Spoiler Discussion Questions and chatter about The Color Purple by Alice walker


Stop!  If you have not read The Color Purple (or seen the movie) this section will contain spoilers.  Proceed only if you have read the book and/or seen the movie.  In that case, I would also like to hear your thoughts.  Please leave them in the comment section as I would love to get a discussion going on this incredible read.


1. What was your perception of this book coming into thee read-a-long? Had you read it before? Seen the movie? Always meant to read/watch it? Did your initial perception influence your read-a-long experience?
I came into this read totally open-minded.  I had not read the book or seen the movie.   I joined the read-a-long because this was a book I have always said I would read but had not.  This was exactly what I needed to get moving on this read.


2.  For new readers: Was the book what you expected it to be? What DID you expect?

Great question and honestly I do not know what I expected but I can say it was not this. I read the first few pages while on a Girls Weekend at the cabin and I came out to the breakfast table the next morning and read these pages to the girls I was hanging out with. They were shocked, and yes I waited until they were not eating.


3.  How do you feel in general about epistolary novels (books told through letters)? Did this format influence your enjoyment of this book in any way? Do you think the story would have had the same impact if it were not told solely through letters? What other epistolary novels have you read? Did they work for you or did the format detract from the book?

I enjoy the format and found it quite appropriate that at a time that Celie really had no one to talk to but God, that she write her letters to Him.   I feel it really adds to the story here.  I have read several books in this format – off the top of my head:  The Wednesday Letters, Suzanne’s Diary For Nicholas… (I know there are more).


4.  Do Celie’s letters to God and her letters to Nettie have a different feel to them or do they seem the same? What do you think of Celie’s habit of ending her letters to Nettie with “Amen”?

In the letter’s to Nettie its seems that Celie has a new hope now that she has found her sister.  I think she ends the letters with “Amen” because the letters to Nettie go out almost as prayers, she is not sure if they will reach her sister.


5.  Is the story believable to you? Why or why not?   Does believability matter to you in a “real-life” type book?

Yes – very believable.   It blew me away how real it felt.  For the time this was written it is very accurate for the area they lived in and for the limited education and resources they had.  As you read the book you see the circumstances that surrounded Celie, were not hers alone.  The others characters in this book also go through many of the same things.  It was what it was.


What are your thoughts on this book?  I would love to discuss it further -

  • Did the beginning shock you or were you expecting the book to go this direction?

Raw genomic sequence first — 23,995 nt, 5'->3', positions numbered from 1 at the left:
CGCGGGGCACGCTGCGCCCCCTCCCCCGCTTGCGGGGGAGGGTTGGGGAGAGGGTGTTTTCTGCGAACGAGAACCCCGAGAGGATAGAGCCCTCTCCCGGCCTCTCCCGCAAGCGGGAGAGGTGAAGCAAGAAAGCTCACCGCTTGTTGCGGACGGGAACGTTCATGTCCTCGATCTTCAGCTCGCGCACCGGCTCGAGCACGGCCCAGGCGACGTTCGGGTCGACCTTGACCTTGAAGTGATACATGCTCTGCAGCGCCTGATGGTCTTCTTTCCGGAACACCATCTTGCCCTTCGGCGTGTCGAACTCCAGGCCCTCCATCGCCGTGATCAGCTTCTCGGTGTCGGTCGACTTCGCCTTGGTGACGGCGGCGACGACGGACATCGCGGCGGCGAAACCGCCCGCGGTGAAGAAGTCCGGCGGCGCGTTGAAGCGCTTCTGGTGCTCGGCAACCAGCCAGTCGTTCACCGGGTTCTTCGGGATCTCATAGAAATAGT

• What did you think about the fact that Celie’s first born was killed?  Do you think that is a realistic portrayal of the way things were?
  • How important is Sophie’s character to this book?
  • How did you feel about Celie’s and Shug’s relationship?  Do you think there is a significant reason that Celie preferred women?
  • Who cheered (besides me) when the women started to stand up for themselves?
  1. I really loved this book (read it 10 or so years ago now, so I don’t remember tons of details). I hate that it can feel so real, though.

    • Hannah, at first I was so shocked about how it started – right from page one! And page two and three…. well, they were worse than page one (graphic and a bit too real!)…. it took a while for me to get into the book but once there I appreciated why it started the way it did.

  2. saw the movie and just listened to the book read to me by the author. i was not shocked by the book because of the movie. what did surprise me was how they made the movie from such a slender book…but i am glad they did. i think all of the women were important to the book and the movie because of their diverse personalities and they way share, support and change. as for the first child, i think i find it harder to believe he let any live! what with the way both men had treated her, it sure would be understandable that she would have been drawn to shug. shug was this shining human she had been told about. and lordy was she ever the most extra ordinary human she had ever encountered! and shug soon became so nice to her where she had had so little affection from anyone since her sister left. can you imagine what her life would have been like if shug had never entered her life? shudder! cheered both watching the movie (good thing i was at home) and listening when the women discovered their strength! you really do need to see the movie!

  3. I read this book the year it won the Pulitzer — I was in high school. I enjoyed reading your thoughts.

  4. Thanks for tackling some of the discussion questions! I love checking out other readers’ responses to this book. I’m thrilled to see that you enjoyed it so much. :)

  5. Also: I totally forgot this was epistolary. I love epistolary novels, but this came before that realization for me. And somehow I didn’t remember that fact.

  6. I really loved this book as well – like you I hadn’t got a clue about it until I started reading it. It was shocking – but then abuse and violence always is, but I do think it’s one of the most life affirming books I’ve ever read. http://bit.ly/bPQKlD

    • Liz I agree. Its one of those books that makes me think what took me so long to read this? Then I followed up with the movie which I thought would be outdated and it blew me away too. I was very impressed on how it was done.

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